• Bad Design – Some solutions are just poorly designed. Building on top of poorly designed code, rather than fixing the problem, just makes the problem worse.

Solving the Problem

There isn’t one single thing that you can do to solve this problem and the solution will take more than a few iterations. Instead you need patience and multi-pronged approach.

Planks in the solution:

  1. Get the developers some basic training in the language and teach them the principles of Object Oriented, to bring their understanding up to a minimum threshold. To be successful and effective for more than a few weeks, the training needs follow-up and support from people who know the area.
  2. Tell the developers and managers that the current problems are costing the business money. This is especially important as it will make clear the value of solving the problems. Make it clear that the Management appreciates the problem and is prepared to start paying down the debt. Repeat support for this on a regular basis so that teams trust this statement.
  3. Provide training that covers Code Smells, Refactoring, Unit Test and Test Driven Development. Use a combination of classroom sessions, web-based material and books.
  4. Give them time during office hours (2hrs a week is the minimum amount of time needed to achieve the goal), to study and practice their skills. Practice should be on throw-away code so they’re free to try and experiment with things that they otherwise wouldn’t do in their shipping code base. Time to practice and study is perhaps the most important recommendation of all. Without giving people time, the business will never see what is really possible with Agile. One way to organize this is called a Coding Dojo (for details see: TDD Randori Session and TDD Randori Workshop)
  5. Use Tools (Static Analysis, Unit Test, Continuous Integration, Automated Acceptance Tests) to help the teams find, reduce and measure their debt load. Measurements should be captured at the team level but not shared with the management. Teams need to know that they will not be rewarded/punished as a result of these measurements. If they’re reported to and tracked by the management, developers will soon find ways to game them and they will lose their real value to the business.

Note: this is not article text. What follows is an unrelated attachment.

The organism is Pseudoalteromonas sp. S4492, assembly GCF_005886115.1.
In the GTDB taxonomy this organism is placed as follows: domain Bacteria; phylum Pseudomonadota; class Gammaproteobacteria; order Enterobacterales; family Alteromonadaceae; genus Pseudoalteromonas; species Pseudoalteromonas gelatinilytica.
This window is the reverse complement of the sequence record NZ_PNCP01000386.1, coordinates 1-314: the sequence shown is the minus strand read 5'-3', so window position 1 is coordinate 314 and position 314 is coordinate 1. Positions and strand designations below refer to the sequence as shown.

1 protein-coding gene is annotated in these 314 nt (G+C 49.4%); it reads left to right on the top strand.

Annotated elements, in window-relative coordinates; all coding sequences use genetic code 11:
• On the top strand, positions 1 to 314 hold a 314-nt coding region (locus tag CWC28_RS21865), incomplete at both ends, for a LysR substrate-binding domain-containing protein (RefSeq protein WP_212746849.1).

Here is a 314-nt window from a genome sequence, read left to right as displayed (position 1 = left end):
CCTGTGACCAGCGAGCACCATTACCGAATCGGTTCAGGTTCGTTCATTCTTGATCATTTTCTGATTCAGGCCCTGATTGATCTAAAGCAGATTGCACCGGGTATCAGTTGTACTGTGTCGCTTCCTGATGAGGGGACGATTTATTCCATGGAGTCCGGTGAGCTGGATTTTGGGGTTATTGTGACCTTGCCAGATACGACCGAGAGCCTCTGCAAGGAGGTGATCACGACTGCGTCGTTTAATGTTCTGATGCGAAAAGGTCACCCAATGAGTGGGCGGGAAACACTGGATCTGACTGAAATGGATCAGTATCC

6. Reward people for having completed their training and demonstrated a minimum level of proficiency in the skills that they’ve acquired. Reward them to acknowledge recognition or give them small gifts to avoid tying them directly to money.
  7. Create regular biweekly lunch and learn sessions that cover technical material. Use these sessions to stimulate discussions among the developers. Supply lunch, as it will improve attendance. In addition, it’s important for someone from Sr Management to attend from time to time, thus making it clear that there is ongoing support for improving skills.
  8. Maintain a Technical Debt Backlog – anytime a developer notices some technical debt that they can’t address immediately, get them to write a Technical Debt card. The developers should prioritise the debt and spend 10-15% of every sprint paying it down. On most projects anything less will just prolong the problem.

As it stands, your business has both a problem and an opportunity. The problem: the code bases of your projects are accumulating technical debt and they have already started to slowdown. This problem is costing the business money today as it becomes more and more difficult to make the changes and fix bugs as requested by the customers. The opportunity: improve the developers’ skills; make it clear that management support and the code quality will improve and the bug count will go down. In time, this will increase the capability of the development teams.

[1] RPM Software – by Robin Dymond; Embedded Agile Project by the Numbers With Newbies (2006) - by Nancy Van Schooenderwoert; How Agile Projects Measure Up, and what it means to you (2008) by Michael Mah